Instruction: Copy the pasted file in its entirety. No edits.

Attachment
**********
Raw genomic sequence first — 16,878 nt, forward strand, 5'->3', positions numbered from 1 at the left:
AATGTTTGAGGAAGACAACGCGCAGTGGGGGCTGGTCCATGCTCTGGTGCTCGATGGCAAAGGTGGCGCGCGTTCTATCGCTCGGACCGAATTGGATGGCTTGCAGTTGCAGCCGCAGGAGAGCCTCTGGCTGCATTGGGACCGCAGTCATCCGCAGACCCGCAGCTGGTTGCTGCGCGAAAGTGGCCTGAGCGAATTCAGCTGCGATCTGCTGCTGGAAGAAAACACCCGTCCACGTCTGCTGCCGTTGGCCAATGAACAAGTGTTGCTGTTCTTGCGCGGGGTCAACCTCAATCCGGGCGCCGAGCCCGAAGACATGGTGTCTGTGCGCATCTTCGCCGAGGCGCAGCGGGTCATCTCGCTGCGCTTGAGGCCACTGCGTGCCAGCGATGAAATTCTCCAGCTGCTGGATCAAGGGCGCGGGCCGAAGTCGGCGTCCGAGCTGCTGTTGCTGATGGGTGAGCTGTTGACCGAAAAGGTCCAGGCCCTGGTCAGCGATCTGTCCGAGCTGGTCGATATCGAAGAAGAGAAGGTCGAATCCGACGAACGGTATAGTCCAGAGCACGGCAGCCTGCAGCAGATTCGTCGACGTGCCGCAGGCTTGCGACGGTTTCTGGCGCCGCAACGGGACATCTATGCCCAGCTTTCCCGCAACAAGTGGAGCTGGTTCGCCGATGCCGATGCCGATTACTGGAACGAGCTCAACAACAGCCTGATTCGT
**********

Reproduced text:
Raw genomic sequence first — 16,878 nt, forward strand, 5'->3', positions numbered from 1 at the left:
AATGTTTGAGGAAGACAACGCGCAGTGGGGGCTGGTCCATGCTCTGGTGCTCGATGGCAAAGGTGGCGCGCGTTCTATCGCTCGGACCGAATTGGATGGCTTGCAGTTGCAGCCGCAGGAGAGCCTCTGGCTGCATTGGGACCGCAGTCATCCGCAGACCCGCAGCTGGTTGCTGCGCGAAAGTGGCCTGAGCGAATTCAGCTGCGATCTGCTGCTGGAAGAAAACACCCGTCCACGTCTGCTGCCGTTGGCCAATGAACAAGTGTTGCTGTTCTTGCGCGGGGTCAACCTCAATCCGGGCGCCGAGCCCGAAGACATGGTGTCTGTGCGCATCTTCGCCGAGGCGCAGCGGGTCATCTCGCTGCGCTTGAGGCCACTGCGTGCCAGCGATGAAATTCTCCAGCTGCTGGATCAAGGGCGCGGGCCGAAGTCGGCGTCCGAGCTGCTGTTGCTGATGGGTGAGCTGTTGACCGAAAAGGTCCAGGCCCTGGTCAGCGATCTGTCCGAGCTGGTCGATATCGAAGAAGAGAAGGTCGAATCCGACGAACGGTATAGTCCAGAGCACGGCAGCCTGCAGCAGATTCGTCGACGTGCCGCAGGCTTGCGACGGTTTCTGGCGCCGCAACGGGACATCTATGCCCAGCTTTCCCGCAACAAGTGGAGCTGGTTCGCCGATGCCGATGCCGATTACTGGAACGAGCTCAACAACAGCCTGATTCGT